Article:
I use Python 3.4 from the Anaconda distribution. Within this distribution, I found the pymysql library to connect to an existing MySQL database, which is located on another computer.

import pymysql
config = {
      'user': 'my_user',
      'passwd': 'my_passwd',
      'host': 'my_host',
      'port': my_port

        cnx = pymysql.connect(**config)
    except pymysql.err.OperationalError : 
        sys.exit("Invalid Input: Wrong username/database or password")

I now want to write test code for my application, in which I want to create a very small database at the setUp of every test case, preferably in memory. However, when I try this out of the blue with pymysql, it cannot make a connection.

def setUp(self):
    config = {
      'user': 'test_user',
      'passwd': 'test_passwd',
      'host': 'localhost'
    cnx = pymysql.connect(**config)

pymysql.err.OperationalError: (2003, "Can't connect to MySQL server on 'localhost' ([Errno 61] Connection refused)")

I have been googling around, and found some things about SQLite and MySQLdb. I have the following questions:

  1. Is sqlite3 or MySQLdb suitable for creating quickly a database in memory?
  2. How do I install MySQLdb within the Anaconda package?
  3. Is there an example of a test database, created in the setUp? Is this even a good idea?

I do not have a MySQL server running locally on my computer.

  • 2
    The answer may well be to get a mysql db running locally. SQLite has many differences to mysql so it would not be a good test to replace mysql with SQLite. Feb 10, 2015 at 12:45

2 Answers 2


You can mock a mysql db using testing.mysqld (pip install testing.mysqld)

Due to some noisy error logs that crop up, I like this setup when testing:

import testing.mysqld
from sqlalchemy import create_engine

# prevent generating brand new db every time.  Speeds up tests.
MYSQLD_FACTORY = testing.mysqld.MysqldFactory(cache_initialized_db=True, port=7531)

def tearDownModule():
    """Tear down databases after test script has run.

class TestWhatever(unittest.TestCase):

    def setUpClass(cls):
        cls.mysql = MYSQLD_FACTORY()
        cls.db_conn = create_engine(cls.mysql.url()).connect()

    def setUp(self):
        self.db_conn.execute("""CREATE TABLE `foo` (blah)""")

    def tearDown(self):
        self.db_conn.execute("DROP TABLE foo")

    def tearDownClass(cls):
        cls.mysql.stop()  # from source code we can see this kills the pid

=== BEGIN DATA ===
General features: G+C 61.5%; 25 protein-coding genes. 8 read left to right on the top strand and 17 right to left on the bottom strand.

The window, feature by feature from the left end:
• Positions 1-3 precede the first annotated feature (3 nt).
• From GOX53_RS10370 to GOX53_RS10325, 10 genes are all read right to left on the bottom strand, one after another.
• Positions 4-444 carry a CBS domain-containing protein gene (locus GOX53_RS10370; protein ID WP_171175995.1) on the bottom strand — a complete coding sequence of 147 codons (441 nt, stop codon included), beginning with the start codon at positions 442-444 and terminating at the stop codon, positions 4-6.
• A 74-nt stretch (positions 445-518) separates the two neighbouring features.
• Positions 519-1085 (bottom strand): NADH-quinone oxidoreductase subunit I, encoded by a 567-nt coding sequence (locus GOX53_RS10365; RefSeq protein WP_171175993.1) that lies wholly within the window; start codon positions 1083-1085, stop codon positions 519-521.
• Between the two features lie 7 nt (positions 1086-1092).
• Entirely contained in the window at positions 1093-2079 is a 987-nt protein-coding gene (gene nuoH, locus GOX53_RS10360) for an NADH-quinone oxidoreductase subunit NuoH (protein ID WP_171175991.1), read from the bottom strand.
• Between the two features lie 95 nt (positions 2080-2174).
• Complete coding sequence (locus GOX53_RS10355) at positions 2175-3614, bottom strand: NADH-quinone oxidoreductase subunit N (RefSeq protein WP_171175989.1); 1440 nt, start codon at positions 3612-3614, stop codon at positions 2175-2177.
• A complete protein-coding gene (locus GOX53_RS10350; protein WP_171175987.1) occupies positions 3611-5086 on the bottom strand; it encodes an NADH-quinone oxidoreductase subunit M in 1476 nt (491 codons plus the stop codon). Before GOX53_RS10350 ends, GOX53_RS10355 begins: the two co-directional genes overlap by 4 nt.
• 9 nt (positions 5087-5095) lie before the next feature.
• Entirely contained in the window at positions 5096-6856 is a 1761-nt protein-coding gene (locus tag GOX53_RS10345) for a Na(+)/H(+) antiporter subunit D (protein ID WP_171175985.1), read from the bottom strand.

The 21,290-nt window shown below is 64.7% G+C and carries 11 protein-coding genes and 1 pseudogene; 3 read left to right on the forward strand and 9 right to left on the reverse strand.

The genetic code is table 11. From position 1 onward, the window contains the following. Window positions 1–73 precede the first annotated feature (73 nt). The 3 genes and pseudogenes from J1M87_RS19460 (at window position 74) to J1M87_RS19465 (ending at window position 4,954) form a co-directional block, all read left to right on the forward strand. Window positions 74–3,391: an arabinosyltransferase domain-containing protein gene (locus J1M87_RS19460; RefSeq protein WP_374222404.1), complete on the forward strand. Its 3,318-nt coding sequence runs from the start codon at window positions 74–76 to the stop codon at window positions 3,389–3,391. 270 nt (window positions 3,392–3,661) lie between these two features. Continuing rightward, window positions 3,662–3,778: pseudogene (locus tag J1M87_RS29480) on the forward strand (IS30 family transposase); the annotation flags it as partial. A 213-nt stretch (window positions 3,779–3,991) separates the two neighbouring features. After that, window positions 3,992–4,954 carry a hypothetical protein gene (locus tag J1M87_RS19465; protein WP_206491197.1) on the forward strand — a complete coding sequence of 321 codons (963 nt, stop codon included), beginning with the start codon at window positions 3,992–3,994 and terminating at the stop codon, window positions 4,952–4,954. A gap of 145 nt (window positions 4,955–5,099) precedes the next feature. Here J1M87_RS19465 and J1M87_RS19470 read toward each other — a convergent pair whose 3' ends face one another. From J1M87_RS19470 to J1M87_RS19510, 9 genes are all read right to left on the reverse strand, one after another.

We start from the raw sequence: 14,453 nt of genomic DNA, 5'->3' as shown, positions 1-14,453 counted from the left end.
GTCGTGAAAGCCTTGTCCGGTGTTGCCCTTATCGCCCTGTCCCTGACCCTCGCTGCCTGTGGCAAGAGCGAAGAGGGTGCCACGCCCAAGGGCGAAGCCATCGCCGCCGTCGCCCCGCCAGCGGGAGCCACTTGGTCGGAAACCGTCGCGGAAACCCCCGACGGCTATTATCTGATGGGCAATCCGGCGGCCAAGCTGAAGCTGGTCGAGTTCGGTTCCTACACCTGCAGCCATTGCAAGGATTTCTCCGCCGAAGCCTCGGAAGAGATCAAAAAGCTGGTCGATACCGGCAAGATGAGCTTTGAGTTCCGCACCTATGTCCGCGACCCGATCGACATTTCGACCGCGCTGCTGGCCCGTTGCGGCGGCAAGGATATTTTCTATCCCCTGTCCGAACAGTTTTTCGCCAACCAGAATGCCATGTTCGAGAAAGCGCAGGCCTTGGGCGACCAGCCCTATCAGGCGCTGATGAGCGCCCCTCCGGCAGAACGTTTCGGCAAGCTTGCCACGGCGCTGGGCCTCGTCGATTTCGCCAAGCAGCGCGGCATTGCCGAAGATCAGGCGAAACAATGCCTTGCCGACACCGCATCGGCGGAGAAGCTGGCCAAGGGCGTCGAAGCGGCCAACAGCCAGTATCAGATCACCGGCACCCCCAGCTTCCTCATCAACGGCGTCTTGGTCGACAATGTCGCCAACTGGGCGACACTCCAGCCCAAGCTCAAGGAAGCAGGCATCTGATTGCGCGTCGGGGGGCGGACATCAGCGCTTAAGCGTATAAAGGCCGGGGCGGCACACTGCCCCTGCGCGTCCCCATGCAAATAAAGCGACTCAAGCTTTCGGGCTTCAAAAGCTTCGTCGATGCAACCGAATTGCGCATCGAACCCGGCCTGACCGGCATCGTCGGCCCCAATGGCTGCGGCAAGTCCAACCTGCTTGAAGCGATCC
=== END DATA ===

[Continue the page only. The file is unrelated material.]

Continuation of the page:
def test_something(self):
        # something useful

Both pymysql, MySQLdb, and sqlite will want a real database to connect too. If you want just to test your code, you should just mock the pymysql module on the module you want to test, and use it accordingly (in your test code: you can setup the mock object to return hardcoded results to predefined SQL statements)

Check the documentation on native Python mocking library at: https://docs.python.org/3/library/unittest.mock.html

Or, for Python 2: https://pypi.python.org/pypi/mock

  • 2
    It seems like it is not possible what I want then. The goal is not to mock pymysql, since I want to test if the code works on a "real" SQL database. It doesn't matter if that has all the peculiarities of MySQL, but it should be able to be communicated with through pymysql. Installing a MySQL server locally on every machine that I run the tests on is not practical. Feb 11, 2015 at 8:01
  • 2
    SQLite is a "real" database, as opposed to pymysql and MySQLdb which are simply connectors to MySQL.
    – Air
    Feb 14, 2015 at 1:06
  • Also note that in no way you need to have a MySQL in "all machines you have to run tests" - all of them can connect to one and the same MySQL database, in a single machine, given a connection URL
    – jsbueno
    Jan 30, 2016 at 15:01
  • 7
    To future readers: this is a use case for Docker containers. It simplifies this type of integration testing, and won't be difficult to find supporting documentation. Aug 29, 2017 at 13:39

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